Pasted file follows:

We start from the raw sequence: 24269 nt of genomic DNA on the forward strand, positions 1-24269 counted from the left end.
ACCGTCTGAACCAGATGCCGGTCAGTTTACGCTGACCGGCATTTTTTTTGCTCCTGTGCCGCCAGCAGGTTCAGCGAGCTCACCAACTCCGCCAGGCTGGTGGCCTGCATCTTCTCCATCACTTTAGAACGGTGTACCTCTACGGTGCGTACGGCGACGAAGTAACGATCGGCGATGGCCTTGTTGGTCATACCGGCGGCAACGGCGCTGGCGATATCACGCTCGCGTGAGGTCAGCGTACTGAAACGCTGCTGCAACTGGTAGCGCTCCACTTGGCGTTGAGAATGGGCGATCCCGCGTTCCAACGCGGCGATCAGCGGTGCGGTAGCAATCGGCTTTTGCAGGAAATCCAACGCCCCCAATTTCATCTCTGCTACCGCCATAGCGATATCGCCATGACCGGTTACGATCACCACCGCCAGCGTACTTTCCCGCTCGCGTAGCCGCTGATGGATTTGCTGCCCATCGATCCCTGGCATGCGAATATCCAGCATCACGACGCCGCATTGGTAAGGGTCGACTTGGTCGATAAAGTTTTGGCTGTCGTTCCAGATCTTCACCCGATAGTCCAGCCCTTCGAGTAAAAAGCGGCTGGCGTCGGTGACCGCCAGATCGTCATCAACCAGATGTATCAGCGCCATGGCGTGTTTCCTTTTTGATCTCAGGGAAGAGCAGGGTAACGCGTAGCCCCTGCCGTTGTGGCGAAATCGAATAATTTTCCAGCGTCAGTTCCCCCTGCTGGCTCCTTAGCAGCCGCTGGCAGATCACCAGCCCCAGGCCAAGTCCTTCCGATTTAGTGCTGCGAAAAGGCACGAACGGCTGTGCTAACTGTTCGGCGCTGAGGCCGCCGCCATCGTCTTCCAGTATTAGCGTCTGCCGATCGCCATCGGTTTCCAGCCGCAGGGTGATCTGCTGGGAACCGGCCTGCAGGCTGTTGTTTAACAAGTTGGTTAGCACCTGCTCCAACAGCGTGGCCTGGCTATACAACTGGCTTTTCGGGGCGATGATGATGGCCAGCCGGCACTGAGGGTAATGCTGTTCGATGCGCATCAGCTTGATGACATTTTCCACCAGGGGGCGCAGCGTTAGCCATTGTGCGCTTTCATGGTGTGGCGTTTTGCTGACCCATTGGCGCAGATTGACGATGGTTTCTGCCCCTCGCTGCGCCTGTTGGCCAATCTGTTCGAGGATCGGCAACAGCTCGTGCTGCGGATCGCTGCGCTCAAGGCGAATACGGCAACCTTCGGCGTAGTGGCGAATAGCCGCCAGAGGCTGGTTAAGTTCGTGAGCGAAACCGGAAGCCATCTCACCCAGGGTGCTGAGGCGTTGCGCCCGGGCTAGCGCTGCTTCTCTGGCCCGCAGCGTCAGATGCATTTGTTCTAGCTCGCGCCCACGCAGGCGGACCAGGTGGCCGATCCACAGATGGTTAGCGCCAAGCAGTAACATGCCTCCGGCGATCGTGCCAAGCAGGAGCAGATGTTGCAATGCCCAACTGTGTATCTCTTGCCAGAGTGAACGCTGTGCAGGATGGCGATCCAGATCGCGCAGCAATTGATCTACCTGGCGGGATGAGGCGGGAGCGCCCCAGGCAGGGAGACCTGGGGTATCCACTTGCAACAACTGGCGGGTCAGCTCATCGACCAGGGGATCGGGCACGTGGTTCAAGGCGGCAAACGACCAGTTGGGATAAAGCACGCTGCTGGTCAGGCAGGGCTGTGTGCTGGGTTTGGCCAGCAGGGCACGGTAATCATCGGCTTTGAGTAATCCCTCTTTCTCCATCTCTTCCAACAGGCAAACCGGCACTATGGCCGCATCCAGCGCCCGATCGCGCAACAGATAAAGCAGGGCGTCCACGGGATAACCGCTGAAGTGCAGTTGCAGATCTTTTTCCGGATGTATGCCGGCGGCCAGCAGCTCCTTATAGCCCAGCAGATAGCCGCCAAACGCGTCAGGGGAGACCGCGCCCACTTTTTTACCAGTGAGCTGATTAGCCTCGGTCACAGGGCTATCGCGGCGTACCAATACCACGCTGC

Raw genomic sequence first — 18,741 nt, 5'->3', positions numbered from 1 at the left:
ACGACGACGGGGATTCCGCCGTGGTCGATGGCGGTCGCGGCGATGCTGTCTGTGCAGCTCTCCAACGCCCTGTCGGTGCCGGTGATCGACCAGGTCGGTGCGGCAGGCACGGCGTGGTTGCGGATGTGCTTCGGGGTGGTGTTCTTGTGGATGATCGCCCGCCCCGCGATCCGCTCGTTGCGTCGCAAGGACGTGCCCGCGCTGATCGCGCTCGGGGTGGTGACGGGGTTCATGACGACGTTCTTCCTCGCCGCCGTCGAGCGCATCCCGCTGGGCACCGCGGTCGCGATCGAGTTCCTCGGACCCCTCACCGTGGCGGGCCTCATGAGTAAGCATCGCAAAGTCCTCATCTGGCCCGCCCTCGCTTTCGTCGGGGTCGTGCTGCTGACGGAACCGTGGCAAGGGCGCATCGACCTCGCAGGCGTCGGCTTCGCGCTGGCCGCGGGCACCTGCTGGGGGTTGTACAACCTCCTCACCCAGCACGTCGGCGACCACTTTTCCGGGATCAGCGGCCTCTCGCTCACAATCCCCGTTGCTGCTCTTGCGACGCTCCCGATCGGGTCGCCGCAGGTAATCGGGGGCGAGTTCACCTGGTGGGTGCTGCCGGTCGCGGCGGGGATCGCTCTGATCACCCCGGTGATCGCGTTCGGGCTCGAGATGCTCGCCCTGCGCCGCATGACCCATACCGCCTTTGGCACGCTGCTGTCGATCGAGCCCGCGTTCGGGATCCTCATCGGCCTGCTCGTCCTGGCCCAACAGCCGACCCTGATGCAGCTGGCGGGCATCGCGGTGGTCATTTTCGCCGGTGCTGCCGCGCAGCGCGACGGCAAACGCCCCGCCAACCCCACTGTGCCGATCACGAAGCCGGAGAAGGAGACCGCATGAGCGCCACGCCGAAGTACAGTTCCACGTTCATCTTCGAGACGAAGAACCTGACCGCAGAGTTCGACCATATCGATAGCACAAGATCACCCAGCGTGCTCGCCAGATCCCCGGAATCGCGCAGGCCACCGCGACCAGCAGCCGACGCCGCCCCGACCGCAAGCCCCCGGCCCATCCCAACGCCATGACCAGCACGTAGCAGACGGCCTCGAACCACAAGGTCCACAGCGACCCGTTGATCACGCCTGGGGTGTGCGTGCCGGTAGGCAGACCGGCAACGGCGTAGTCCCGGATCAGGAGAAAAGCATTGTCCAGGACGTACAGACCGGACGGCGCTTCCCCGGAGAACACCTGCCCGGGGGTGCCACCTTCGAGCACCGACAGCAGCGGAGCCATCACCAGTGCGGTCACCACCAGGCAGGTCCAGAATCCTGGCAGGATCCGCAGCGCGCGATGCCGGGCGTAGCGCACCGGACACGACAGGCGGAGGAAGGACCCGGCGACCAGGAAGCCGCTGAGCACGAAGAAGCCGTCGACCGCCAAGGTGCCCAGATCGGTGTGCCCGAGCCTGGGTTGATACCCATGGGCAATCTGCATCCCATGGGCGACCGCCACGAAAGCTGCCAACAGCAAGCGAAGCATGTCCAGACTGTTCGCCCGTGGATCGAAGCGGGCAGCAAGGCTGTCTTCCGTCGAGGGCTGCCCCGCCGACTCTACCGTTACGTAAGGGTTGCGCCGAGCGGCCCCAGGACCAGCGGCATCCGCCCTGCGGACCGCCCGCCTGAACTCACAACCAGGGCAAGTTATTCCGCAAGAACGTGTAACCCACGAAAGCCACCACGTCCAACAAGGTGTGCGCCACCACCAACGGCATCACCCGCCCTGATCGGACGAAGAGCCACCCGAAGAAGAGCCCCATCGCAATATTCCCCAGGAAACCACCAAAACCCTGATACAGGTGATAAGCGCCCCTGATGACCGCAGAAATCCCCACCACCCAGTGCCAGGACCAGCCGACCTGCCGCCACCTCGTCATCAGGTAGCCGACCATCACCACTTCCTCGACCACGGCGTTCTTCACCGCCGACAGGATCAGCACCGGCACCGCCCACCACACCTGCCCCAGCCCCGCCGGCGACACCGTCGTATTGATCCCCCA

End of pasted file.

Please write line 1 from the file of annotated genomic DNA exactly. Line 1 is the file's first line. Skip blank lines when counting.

We start from the raw sequence: 24269 nt of genomic DNA on the forward strand, positions 1-24269 counted from the left end.